Diabetic neuropathy


Diabetic neuropathy is a form of nerve injury that affects people with diabetes which occurs if a patient has uncontrolled blood sugar levels over an extended period of time. As a result of high blood sugar, the nerves in the legs and feet are most frequently damaged by diabetic neuropathy, although it could also cause injury to the nerves throughout the body.

Diabetic neuropathy symptoms might include discomfort, numbness, and weakness in the hands, feet, and legs depending on which nerves are affected. Additionally, it may result in issues with the heart, blood vessels, digestive system, and urinary tract. Mild symptoms are present in some people. However, for some people, diabetic neuropathy can be quite painful and incapacitating.

Mostly half of the population with diabetes could develop diabetic neuropathy if left untreated. With persistent blood sugar control and a healthy lifestyle, patients could avoid diabetic neuropathy or reduce its progression.

Numerous nerves in the body can be damaged from diabetic neuropathy. The following type of diabetic neuropathy includes:

  • Peripheral neuropathy: Also know as distal symmetric peripheral neuropathy, is when the nerves that are away from the brain and spinal cord become injured or damaged. Peripheral neuropathy usually affect nerves in periphery such as the legs, feet, hands and the arms.
  • Autonomic neuropathy: is the damage to the autonomic nervous system, which is caused by diabetes, autonomic nervous system controls involuntary body function such as blood pressure, heart rate, sweating, eyes, digestion and sex organs.
  • Mononeuropathy: Also known as focal neuropathy, is nerve injury that occurs to a single peripheral nerve which can include face, torso, arm or legs.
  • Proximal neuropathy: Also known as diabetic polyradiculopathy, is nerve damage that often occurs in thighs, hip, buttocks or legs.


Diabetic neuropathy symptoms may vary depending on the type of diabetes and the nerves affected. Symptoms typically appear over time and may not show any signs until it is significantly damaged.

  • Peripheral neuropathy: symptoms and signs, which can include the following:
    • Loss of sensation for temperature changes or numbness
    • Tingling or burning feeling
    • Sharp pains or cramps
    • Muscle weakness
    • Sensitivity to touch
    • Foot issues such bone and joint deterioration, infections, and ulcers
  • Autonomic neuropathy symptoms and signs, which can include the following:
    • Orthostatic hypotension (drop in blood pressure after standing from sitting or lying down).
    • Gastroparesis, which is a slow emptying of the stomach and can result in nausea, vomiting, a feeling of fullness, and appetite loss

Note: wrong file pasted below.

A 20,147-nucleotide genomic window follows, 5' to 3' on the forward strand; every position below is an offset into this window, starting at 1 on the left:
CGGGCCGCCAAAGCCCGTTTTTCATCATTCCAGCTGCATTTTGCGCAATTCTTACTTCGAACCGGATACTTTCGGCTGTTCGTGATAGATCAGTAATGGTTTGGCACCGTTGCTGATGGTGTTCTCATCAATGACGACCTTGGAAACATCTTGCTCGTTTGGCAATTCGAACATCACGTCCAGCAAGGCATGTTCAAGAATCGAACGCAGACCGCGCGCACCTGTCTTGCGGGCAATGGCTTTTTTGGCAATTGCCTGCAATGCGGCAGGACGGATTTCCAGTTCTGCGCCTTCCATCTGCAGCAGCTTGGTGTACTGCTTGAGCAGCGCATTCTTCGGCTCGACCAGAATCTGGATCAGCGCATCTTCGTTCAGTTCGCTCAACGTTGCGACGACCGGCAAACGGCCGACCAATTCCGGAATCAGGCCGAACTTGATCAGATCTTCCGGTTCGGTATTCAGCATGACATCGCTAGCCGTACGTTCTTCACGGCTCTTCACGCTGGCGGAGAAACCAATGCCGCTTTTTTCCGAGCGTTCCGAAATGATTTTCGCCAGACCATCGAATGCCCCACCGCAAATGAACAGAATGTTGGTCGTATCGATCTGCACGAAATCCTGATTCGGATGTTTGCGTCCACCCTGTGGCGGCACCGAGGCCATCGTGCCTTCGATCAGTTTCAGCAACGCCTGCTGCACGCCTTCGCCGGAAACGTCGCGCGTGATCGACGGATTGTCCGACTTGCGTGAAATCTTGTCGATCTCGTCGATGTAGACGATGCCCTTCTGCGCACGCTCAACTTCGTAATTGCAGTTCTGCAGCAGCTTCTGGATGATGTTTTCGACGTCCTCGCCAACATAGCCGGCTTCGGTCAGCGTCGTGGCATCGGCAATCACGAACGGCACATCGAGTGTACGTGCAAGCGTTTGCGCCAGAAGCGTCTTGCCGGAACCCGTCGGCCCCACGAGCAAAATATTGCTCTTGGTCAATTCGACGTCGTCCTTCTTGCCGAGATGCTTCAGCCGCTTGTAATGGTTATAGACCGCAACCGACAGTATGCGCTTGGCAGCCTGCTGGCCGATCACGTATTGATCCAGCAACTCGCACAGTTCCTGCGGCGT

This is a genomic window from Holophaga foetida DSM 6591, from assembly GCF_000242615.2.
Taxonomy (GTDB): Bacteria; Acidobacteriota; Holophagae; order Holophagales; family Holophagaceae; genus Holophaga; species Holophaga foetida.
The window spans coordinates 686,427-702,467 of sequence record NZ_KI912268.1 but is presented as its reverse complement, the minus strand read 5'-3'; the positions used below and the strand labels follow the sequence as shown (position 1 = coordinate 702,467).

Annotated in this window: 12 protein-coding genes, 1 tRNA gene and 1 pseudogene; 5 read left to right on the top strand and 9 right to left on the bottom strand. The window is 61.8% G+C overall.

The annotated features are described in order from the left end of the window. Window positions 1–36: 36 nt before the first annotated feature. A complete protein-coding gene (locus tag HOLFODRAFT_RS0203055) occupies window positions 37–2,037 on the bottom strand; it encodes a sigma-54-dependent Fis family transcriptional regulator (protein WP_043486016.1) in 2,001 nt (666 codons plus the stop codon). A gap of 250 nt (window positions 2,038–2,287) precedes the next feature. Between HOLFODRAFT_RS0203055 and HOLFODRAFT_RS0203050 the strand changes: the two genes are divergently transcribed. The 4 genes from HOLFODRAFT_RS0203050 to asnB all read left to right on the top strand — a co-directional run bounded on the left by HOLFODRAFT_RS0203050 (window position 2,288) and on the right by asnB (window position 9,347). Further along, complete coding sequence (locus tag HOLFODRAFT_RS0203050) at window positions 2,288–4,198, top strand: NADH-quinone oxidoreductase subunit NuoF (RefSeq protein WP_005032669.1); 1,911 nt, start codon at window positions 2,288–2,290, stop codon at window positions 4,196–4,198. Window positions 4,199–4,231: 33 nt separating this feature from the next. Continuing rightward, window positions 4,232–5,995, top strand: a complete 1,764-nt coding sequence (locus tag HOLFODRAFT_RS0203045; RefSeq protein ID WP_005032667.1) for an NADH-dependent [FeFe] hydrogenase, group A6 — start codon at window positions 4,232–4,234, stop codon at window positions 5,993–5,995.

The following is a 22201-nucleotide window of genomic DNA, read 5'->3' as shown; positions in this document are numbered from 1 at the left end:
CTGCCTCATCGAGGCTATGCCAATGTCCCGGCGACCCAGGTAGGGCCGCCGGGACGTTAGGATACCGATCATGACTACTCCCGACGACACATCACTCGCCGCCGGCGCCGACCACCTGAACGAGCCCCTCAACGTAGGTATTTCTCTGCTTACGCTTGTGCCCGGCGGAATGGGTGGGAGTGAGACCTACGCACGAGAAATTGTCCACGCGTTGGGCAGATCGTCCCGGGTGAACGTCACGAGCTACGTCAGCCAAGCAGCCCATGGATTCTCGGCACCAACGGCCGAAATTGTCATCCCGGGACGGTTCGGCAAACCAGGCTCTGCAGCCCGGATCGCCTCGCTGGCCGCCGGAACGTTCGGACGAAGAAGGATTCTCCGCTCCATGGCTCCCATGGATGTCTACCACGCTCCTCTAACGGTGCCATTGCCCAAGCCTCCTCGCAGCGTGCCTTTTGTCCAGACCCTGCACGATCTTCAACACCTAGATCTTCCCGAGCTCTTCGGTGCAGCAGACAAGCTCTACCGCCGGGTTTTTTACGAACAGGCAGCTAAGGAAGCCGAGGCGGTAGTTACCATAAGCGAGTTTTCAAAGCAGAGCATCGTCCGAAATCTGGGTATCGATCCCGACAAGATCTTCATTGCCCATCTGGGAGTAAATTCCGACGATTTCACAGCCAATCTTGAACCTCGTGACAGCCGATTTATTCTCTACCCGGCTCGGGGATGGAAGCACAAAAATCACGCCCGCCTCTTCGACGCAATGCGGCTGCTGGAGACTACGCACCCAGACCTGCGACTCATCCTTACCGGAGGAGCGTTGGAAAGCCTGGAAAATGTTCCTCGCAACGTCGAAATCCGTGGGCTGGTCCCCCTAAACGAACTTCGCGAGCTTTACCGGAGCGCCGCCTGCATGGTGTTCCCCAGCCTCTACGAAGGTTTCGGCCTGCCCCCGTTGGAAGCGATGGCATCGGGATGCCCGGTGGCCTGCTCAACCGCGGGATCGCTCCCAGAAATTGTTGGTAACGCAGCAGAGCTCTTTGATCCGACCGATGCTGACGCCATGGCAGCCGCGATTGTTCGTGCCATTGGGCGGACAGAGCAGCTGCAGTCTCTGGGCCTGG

• Diarrhea or constipation
    • Difficulty in swallowing
    • Excessive sweating
    • Vaginal dryness or erectile dysfunction.
  • Mononeuropathy:
    • Paralysis on one side of the face
    • Double vision
    • Numbness or tingling in the hand or fingers
    • Hand weakness that could lead to dropped objects
    • Foot weakness
    • Leg discomfort in the front of the thigh
  • Proximal neuropathy:
    • Severe hip, thigh, or buttock pain
    • Getting smaller and weakening thigh muscles
    • Chest or abdominal wall pain
    • Difficulty to stand up

Seek medical help if the patient is experiencing the signs and symptoms, especially if the patient has a wound or cut at the foot that is infected and does not heal.

It is highly recommended that the patient should undergo screening for diabetic neuropathy if the patient is diagnosed with diabetes, particularly type 2 diabetes, and at least five years of type 1 diabetes.


The cause of every type of diabetic neuropathy is unknown. Uncontrolled diabetes can result in hyperglycemia (high blood sugar). Elevated blood sugar levels over time can harm the nerves. Additionally, high blood sugar levels might harm the blood arteries that supply the nerves with oxygen and nutrients.

Risk factors

Neuropathy can happen to anyone who has diabetes. But the likelihood of nerve injury is increased by these risk factors:

  • History: Long period of diabetes and uncontrolled blood sugar.
  • Uncontrolled blood sugar: Uncontrolled blood sugar level increases the risk of nerve damage.
  • High BMI: Body mass index (BMI) of 25 or higher are likely to have nerve injury.
  • Smoking: Smoking causes the arteries to constrict and harden, which reduces blood flow to the limb. This harms the peripheral nerves and makes it more difficult for wounds to heal.
  • Kidney disease: The kidneys might become damaged by diabetes. Toxins enter the bloodstream when the kidneys are damaged, which can cause nerve injury.